New Scoring System Improves Heart Disease Diagnosis in Women

Heart disease in women is underdiagnosed compared to men. Now, more accurate cardiovascular risk models for women have been developed by U.S. and Netherlands researchers using a dataset of more than 20,000 participants in the UK Biobank. This team also quantified the underdiagnosis of heart disease in women. They say their study provides a first step for rethinking risk factors for heart disease.

Their results were published in Frontiers in Physiology, and the lead author is Skyler St. Pierre, a researcher at Stanford University’s Living Matter Lab.

“We found that that sex-neutral criteria fail to diagnose women adequately. If sex-specific criteria were used, this underdiagnosis would be less severe,” said St. Pierre. “We also found the best exam to improve detection of cardiovascular disease in both men and women is the electrocardiogram (EKG).”

A popular scoring system used to estimate how likely a person is to develop a cardiovascular disease within the next 10 years is the Framingham Risk Score. It is based on factors including age, sex, cholesterol levels, and blood pressure.

Anatomically, female and male hearts are different. For example, female hearts are smaller and have thinner walls. Yet, the diagnostic criteria for certain heart diseases are the same for women and men, meaning that women’s hearts must increase disproportionally more than men’s before the same risk criteria are met.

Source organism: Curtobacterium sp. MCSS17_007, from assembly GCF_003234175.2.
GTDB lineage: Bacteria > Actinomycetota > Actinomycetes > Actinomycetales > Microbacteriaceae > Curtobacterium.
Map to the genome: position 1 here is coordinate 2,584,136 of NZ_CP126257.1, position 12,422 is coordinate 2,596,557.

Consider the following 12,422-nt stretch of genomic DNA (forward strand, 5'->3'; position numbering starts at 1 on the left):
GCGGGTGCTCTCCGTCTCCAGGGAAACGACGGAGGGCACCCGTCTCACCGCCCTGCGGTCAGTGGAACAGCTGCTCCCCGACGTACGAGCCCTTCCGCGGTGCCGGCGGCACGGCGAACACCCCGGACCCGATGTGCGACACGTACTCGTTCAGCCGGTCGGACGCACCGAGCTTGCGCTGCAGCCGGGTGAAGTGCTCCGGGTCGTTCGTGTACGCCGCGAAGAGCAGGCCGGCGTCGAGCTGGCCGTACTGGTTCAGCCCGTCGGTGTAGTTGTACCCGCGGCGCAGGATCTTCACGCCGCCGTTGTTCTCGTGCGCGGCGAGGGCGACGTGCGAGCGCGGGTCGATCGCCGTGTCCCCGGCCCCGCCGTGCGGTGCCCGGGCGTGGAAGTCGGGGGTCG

When these researchers quantified the underdiagnosis of women compared to men, they found that the use of sex-neutral criteria leads to severe underdiagnosis of female patients.

“Women are underdiagnosed for first degree atrioventricular block (AV) block, a disorder affecting the heartbeat, and dilated cardiomyopathy, a heart muscle disease, twice and 1.4 times more than men, respectively,” St. Pierre said. Underdiagnosis of women was also found for other heart disorders.

To achieve more accurate predictions for both sexes, these scientists leveraged four additional metrics that are not considered in the Framingham Risk Score: cardiac magnetic resonance imaging, pulse wave analysis, EKGs, and carotid ultrasounds. They used data from more than 20,000 individuals in the UK Biobank who had undergone these tests.

“While traditional clinical models are easy to use, we can now use machine learning to comb through thousands of other possible factors to find new, meaningful features that could significantly improve early detection of disease,” explained St. Pierre. Just 10 years ago, these methods were not available, which is why assessment scales like the Framingham Risk Score have been used for half a century.

Using machine learning, the researchers determined that of the tested metrics, EKGs were most effective at improving the detection of cardiovascular disease in both men and women. This, however, does not mean that traditional risk factors are not important tools for risk assessment, the researchers said.

There is still a lot of progress to be made. “While sex-specific medicine is one step in the right direction, patient-specific medicine would provide the best outcomes for everyone,” St. Pierre concluded.

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